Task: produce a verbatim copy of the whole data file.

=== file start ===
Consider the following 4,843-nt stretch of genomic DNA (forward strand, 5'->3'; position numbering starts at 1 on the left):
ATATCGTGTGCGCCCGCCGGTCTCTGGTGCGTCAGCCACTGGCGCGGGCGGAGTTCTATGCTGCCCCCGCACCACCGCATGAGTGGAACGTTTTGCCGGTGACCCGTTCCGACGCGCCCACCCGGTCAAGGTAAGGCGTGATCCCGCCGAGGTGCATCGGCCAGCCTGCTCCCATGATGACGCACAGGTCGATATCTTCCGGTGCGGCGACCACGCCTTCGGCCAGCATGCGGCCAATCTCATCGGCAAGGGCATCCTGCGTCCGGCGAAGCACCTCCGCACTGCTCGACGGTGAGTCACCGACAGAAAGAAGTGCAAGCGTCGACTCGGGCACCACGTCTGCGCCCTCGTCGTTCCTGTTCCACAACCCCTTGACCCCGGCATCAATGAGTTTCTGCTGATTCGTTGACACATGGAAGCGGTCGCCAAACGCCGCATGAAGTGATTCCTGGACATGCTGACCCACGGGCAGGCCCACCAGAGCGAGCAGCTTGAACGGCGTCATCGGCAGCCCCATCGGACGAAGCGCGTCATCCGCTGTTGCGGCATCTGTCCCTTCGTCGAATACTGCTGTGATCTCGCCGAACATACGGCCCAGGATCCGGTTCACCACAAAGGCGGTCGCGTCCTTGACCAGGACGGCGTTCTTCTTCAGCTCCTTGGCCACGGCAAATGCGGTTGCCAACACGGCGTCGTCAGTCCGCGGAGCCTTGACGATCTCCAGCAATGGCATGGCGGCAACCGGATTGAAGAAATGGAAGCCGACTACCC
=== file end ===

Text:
Consider the following 4,843-nt stretch of genomic DNA (forward strand, 5'->3'; position numbering starts at 1 on the left):
ATATCGTGTGCGCCCGCCGGTCTCTGGTGCGTCAGCCACTGGCGCGGGCGGAGTTCTATGCTGCCCCCGCACCACCGCATGAGTGGAACGTTTTGCCGGTGACCCGTTCCGACGCGCCCACCCGGTCAAGGTAAGGCGTGATCCCGCCGAGGTGCATCGGCCAGCCTGCTCCCATGATGACGCACAGGTCGATATCTTCCGGTGCGGCGACCACGCCTTCGGCCAGCATGCGGCCAATCTCATCGGCAAGGGCATCCTGCGTCCGGCGAAGCACCTCCGCACTGCTCGACGGTGAGTCACCGACAGAAAGAAGTGCAAGCGTCGACTCGGGCACCACGTCTGCGCCCTCGTCGTTCCTGTTCCACAACCCCTTGACCCCGGCATCAATGAGTTTCTGCTGATTCGTTGACACATGGAAGCGGTCGCCAAACGCCGCATGAAGTGATTCCTGGACATGCTGACCCACGGGCAGGCCCACCAGAGCGAGCAGCTTGAACGGCGTCATCGGCAGCCCCATCGGACGAAGCGCGTCATCCGCTGTTGCGGCATCTGTCCCTTCGTCGAATACTGCTGTGATCTCGCCGAACATACGGCCCAGGATCCGGTTCACCACAAAGGCGGTCGCGTCCTTGACCAGGACGGCGTTCTTCTTCAGCTCCTTGGCCACGGCAAATGCGGTTGCCAACACGGCGTCGTCAGTCCGCGGAGCCTTGACGATCTCCAGCAATGGCATGGCGGCAACCGGATTGAAGAAATGGAAGCCGACTACCC